Take a Chance 

Shiv Sudhakar’s screenwriting breakthrough came after he took his fate into his own hands and cold-emailed the agent of an instructor he had during his time at the Academy. 

“I just looked him up online and found his email, and thought, ‘Why not?’ An hour later, my instructor called me and was like, ‘Did you email my agent? You probably should run that past me first, but I’ll put a good word in for you,’” said Sudhakar. 

When the agent wrote him back asking for a sample of Sudhakar’s best work, he sent it in, and months later, he found himself in that very agent’s office. “We’ve been working together ever since. He’s gotten me jobs at HBO, NBC, Disney…” 

Sudhakar offered another helpful tidbit: He always looks up the writer of films he’s enjoyed. After watching a romantic comedy written by Nathan Atkins, Sudhakar found Atkins’ contact information on his website and decided to send him a script he wrote while attending the Academy. 

“He emailed me back and worked with me on the script, and then he signed to produce it,” said Sudhakar. “Literally today—I’m not joking—we talked to an actress who wants to sign on to it, and they’re going to try to package it to Netflix. To all the students that are listening, you can just go after the things that you want. I just found people’s emails online, and it worked out.” 

Be Willing to Try New Things 

Sophia Kalin, who graduated with a master’s in directing in 2017, was convinced that she would be a starving artist after school. Memel suggested that she try to find work at an agency instead—an idea that Kalin found herself very hesitant about exploring.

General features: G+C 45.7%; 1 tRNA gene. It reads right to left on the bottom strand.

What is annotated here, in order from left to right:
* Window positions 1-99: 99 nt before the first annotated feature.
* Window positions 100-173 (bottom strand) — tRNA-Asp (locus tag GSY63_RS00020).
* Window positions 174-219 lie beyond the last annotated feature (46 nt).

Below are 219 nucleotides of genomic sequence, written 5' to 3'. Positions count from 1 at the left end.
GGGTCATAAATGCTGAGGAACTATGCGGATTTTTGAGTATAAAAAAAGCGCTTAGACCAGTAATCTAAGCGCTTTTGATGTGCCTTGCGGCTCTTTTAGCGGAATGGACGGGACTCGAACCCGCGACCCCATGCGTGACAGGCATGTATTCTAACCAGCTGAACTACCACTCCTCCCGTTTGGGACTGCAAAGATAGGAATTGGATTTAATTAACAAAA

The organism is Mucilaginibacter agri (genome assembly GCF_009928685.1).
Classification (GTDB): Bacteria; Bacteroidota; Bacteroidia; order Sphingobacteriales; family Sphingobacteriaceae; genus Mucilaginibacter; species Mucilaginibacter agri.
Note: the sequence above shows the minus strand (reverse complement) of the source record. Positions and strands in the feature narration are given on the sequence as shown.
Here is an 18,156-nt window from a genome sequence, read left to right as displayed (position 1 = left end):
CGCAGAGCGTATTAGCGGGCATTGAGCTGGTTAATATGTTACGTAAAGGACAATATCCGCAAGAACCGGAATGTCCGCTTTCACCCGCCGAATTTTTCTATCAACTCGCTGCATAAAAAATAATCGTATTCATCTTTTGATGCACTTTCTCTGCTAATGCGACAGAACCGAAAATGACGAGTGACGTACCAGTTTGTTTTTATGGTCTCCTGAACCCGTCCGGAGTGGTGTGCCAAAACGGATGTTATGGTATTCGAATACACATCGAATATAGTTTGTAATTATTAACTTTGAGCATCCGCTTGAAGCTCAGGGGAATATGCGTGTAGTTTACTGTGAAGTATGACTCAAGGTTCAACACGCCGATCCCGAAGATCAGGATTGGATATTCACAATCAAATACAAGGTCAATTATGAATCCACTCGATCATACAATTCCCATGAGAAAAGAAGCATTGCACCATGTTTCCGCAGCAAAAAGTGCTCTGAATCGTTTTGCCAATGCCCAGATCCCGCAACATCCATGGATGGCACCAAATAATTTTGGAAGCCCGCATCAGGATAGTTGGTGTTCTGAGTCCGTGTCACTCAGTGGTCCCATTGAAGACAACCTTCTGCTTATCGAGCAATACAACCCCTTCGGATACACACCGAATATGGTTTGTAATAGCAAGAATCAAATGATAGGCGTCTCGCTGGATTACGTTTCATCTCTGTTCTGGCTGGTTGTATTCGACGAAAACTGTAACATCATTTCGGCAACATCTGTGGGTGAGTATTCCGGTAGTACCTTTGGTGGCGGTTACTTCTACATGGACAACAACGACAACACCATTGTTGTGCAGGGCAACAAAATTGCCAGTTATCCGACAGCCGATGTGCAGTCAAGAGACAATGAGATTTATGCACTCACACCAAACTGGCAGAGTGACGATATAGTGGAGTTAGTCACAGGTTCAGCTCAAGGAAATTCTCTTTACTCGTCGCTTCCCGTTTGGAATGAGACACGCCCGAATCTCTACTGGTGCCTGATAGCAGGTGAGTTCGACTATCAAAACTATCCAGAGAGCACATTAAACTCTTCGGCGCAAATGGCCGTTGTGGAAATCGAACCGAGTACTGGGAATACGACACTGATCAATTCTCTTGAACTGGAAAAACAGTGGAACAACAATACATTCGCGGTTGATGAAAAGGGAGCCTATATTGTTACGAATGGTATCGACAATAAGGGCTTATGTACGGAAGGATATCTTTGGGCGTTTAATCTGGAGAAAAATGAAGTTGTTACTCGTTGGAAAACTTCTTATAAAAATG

“I really did not think that atmosphere would be good for me,” said Kalin. “But Jana talked me into it, as she did many things. She emailed an agent there, and sent my résumé, and got me an interview with HR. And I got a job, just like that.” 

Kalin, who came to film school to become a director, realized that there was an alternate path into the industry—one that she was well-suited for. 

“Being at an agency, you are sort of the filter of the entertainment industry. It’s been a great learning experience,” said Kalin. “I came to film school wanting to be a director, then I thought I’d want to be a producer, and I entered into an agency thinking maybe I’ll be an agent. Now I’m looking for a job again—but it’s all been a great way to network.” 

Cooper was reluctant to relocate to Los Angeles after graduation. But when she met and connected with one of the directors and writers for “Empire” at Spring Show, she was offered an internship there—and it turned out to open many doors.
“It forced me to move to L.A., and when I got there, I wasn’t shy about talking to people on set—I was like, ‘Hey, I’m Unique, I just got here, and I want to work in TV,’” said Cooper. “I wasn’t shy; I told them ‘I want to be you in the future,’ and people have been giving me pointers and teaching me things that I’ll need to know as a producer.”